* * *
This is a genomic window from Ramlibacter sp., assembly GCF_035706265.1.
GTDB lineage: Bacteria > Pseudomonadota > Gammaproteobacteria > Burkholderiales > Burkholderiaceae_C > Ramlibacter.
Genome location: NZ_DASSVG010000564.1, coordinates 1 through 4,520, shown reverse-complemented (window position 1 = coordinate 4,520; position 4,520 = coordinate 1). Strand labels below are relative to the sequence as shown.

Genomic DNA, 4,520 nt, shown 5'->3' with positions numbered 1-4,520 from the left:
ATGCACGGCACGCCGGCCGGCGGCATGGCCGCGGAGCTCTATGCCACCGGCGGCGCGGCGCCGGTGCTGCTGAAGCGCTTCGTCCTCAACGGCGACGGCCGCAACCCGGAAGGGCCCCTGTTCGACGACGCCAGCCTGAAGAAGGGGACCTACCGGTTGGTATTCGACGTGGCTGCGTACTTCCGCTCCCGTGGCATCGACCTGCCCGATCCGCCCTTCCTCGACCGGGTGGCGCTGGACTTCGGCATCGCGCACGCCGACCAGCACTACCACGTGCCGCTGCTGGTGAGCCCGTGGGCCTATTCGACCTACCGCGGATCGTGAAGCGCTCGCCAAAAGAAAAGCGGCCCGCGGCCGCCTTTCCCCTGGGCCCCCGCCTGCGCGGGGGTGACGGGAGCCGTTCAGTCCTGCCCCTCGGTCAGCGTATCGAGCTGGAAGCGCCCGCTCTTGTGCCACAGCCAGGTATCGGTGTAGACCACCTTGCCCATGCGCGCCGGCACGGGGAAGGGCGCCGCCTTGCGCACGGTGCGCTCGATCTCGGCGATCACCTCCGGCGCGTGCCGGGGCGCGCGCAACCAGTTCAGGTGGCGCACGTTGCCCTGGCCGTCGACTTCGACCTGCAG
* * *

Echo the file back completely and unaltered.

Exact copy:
This is a genomic window from Ramlibacter sp., assembly GCF_035706265.1.
GTDB lineage: Bacteria > Pseudomonadota > Gammaproteobacteria > Burkholderiales > Burkholderiaceae_C > Ramlibacter.
Genome location: NZ_DASSVG010000564.1, coordinates 1 through 4,520, shown reverse-complemented (window position 1 = coordinate 4,520; position 4,520 = coordinate 1). Strand labels below are relative to the sequence as shown.

Genomic DNA, 4,520 nt, shown 5'->3' with positions numbered 1-4,520 from the left:
ATGCACGGCACGCCGGCCGGCGGCATGGCCGCGGAGCTCTATGCCACCGGCGGCGCGGCGCCGGTGCTGCTGAAGCGCTTCGTCCTCAACGGCGACGGCCGCAACCCGGAAGGGCCCCTGTTCGACGACGCCAGCCTGAAGAAGGGGACCTACCGGTTGGTATTCGACGTGGCTGCGTACTTCCGCTCCCGTGGCATCGACCTGCCCGATCCGCCCTTCCTCGACCGGGTGGCGCTGGACTTCGGCATCGCGCACGCCGACCAGCACTACCACGTGCCGCTGCTGGTGAGCCCGTGGGCCTATTCGACCTACCGCGGATCGTGAAGCGCTCGCCAAAAGAAAAGCGGCCCGCGGCCGCCTTTCCCCTGGGCCCCCGCCTGCGCGGGGGTGACGGGAGCCGTTCAGTCCTGCCCCTCGGTCAGCGTATCGAGCTGGAAGCGCCCGCTCTTGTGCCACAGCCAGGTATCGGTGTAGACCACCTTGCCCATGCGCGCCGGCACGGGGAAGGGCGCCGCCTTGCGCACGGTGCGCTCGATCTCGGCGATCACCTCCGGCGCGTGCCGGGGCGCGCGCAACCAGTTCAGGTGGCGCACGTTGCCCTGGCCGTCGACTTCGACCTGCAG